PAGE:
What are the benefits of emergency and incident management specifications?
One of the most challenging aspects of emergency and incident management today has been the lack of consistent technical interoperability and standards. Historically, the result has been siloed systems that are incapable of communicating with each other, or of disseminating a single message in the forms (EAS, broadcast, Internet, cellular). The use of data standards in emergencies increases the speed and accuracy of warnings, reduces the cost and complexity of systems, and allows seamless communication between sensors and alerting technologies, emergency management organizations, and the general public.
What has the OASIS Emergency Management TC accomplished to date?
The Common Alerting Protocol (CAP) v1.1 was approved as an OASIS Standard in October 2005. This represents the highest level of ratification. CAP v1.0 was approved as an OASIS Standard in April 2004.
Who should be involved in the OASIS Emergency Management TC?
As a collection of private companies, vendors, public agencies, contractors, and a mixture of other interested individuals and parties, the OASIS Emergency Management TC represents a diverse collection of people that touch the worlds of emergency management, Incident Process Management (IPM), Business Continuity (BC), and risk management. If you are involved with or offer products and/or services for any of these areas, then you should participate in this work. Contact email@example.com for details on joining.
Who will benefit from this work and how?
The ultimately beneficiaries of the OASIS Emergency Management TC work are the end users, the people responsible for managing, responding to, and mitigating various types of events and risks. This benefit, however, materializes and is fully realized through the various solutions and services provided by vendors, agencies, organizations, and individuals.
There appears to be several groups within the OASIS Emergency Management TC. What are they, and what is their focus?
The OASIS Emergency Management TC currently has, but is not limited to, three subcommittees (SC). While a more comprehensive description of the SCs can be found in their respective charters, the following provides a brief description:
Notification Methods and Messaging: Focused on the exchange of alerts, notifications, and incident related messages, which not only include various types of informational broadcast, but also electronic ICS (Incident Command System) form representation.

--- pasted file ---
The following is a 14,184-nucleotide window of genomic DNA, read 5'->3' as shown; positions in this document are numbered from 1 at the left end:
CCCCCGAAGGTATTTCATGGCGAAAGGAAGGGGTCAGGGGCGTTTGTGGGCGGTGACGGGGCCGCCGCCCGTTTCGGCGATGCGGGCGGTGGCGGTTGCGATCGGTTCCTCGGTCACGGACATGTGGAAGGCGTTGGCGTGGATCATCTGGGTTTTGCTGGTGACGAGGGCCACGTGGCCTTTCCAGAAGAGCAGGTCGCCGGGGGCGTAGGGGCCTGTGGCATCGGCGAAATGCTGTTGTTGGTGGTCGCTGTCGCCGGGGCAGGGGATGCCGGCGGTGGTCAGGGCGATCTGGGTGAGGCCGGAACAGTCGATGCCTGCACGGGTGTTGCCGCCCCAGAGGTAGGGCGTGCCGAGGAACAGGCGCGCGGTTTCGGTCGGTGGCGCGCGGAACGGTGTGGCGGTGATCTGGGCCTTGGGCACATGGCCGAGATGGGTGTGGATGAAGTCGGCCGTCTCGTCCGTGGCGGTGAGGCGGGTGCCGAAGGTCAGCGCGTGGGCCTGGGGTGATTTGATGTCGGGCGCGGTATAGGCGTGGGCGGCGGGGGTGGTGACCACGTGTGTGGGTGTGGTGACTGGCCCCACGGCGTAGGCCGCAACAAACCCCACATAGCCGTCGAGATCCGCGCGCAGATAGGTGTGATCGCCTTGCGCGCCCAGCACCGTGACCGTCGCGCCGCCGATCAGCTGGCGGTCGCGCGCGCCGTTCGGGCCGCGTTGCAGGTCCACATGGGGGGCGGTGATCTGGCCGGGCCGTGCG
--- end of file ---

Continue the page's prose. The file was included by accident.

Geospatial Information Systems: Focused on ensuring each TC-related specification has the proper geospatial capabilities to allow a GIS to leverage our formats. Additionally, the group is responsible for providing guidance for filling GIS-related gaps within the existing emergency and incident standards.
Infrastructure Framework: Focused on identifying, researching, and providing guidance on various standards, both developed in and external to the TC, as related to emergency and incident management with the purpose of ensuring elemental compatibility with current and future systems and communication mediums.
How does the OASIS Emergency Management TC work compare with related efforts and other standards organizations?
Those familiar with the public sector side of emergency and incident management are especially aware of other standardization efforts related to this space, and the private sector certainly has related work as well. During the process of forming the OASIS Emergency Management TC, members took the time to research many of these efforts, not only to be aware of their existence, but to also ensure the TC's work complimented these efforts with little or no overlap. The result of these studies can be found peppered within the list archives, as well as summarized in the published Requirements Document.
How is the Emergency Interoperability Consortium (EIC) related to the OASIS Emergency Management TC?
While OASIS and the EIC (formally known as the EM-XML Consortium) have no official relationship, the EIC publicly endorses the mission and work of the OASIS Emergency Management TC, and many key organizations, agencies, and companies participate in both groups. There is a historic connection, as the charter for the OASIS Emergency Management TC was proposed by members of the EIC who identified the need to create XML standards for the emergency management market within a recognized international standards body. On an ongoing basis, the EIC works with U.S. Department of Homeland Security and emergency practioners to develop requirements for new standards. Following review and input from the EIC membership, the requirements are referred to the OASIS Emergency Management TC. Provided they meet the TC's charter, the OASIS Emergency Management TC accepts the requirements and uses them to develop proposed standards. (For more information, see http://www.eic.org/standards.htm.)
What is next for the OASIS Emergency Management TC?
The TC is currently focused on development of the Emergency Data Exchange Language (EDXL), an integrated framework for emergency management. The first two components-the Distribution Element and the Format for Resource Messaging-are currently going through the Committee process. The OASIS Emergency Management TC continues to solicit input from the emergency management community on current standards, and actively participates in demonstrations and lobbying efforts on behalf of emergency standards.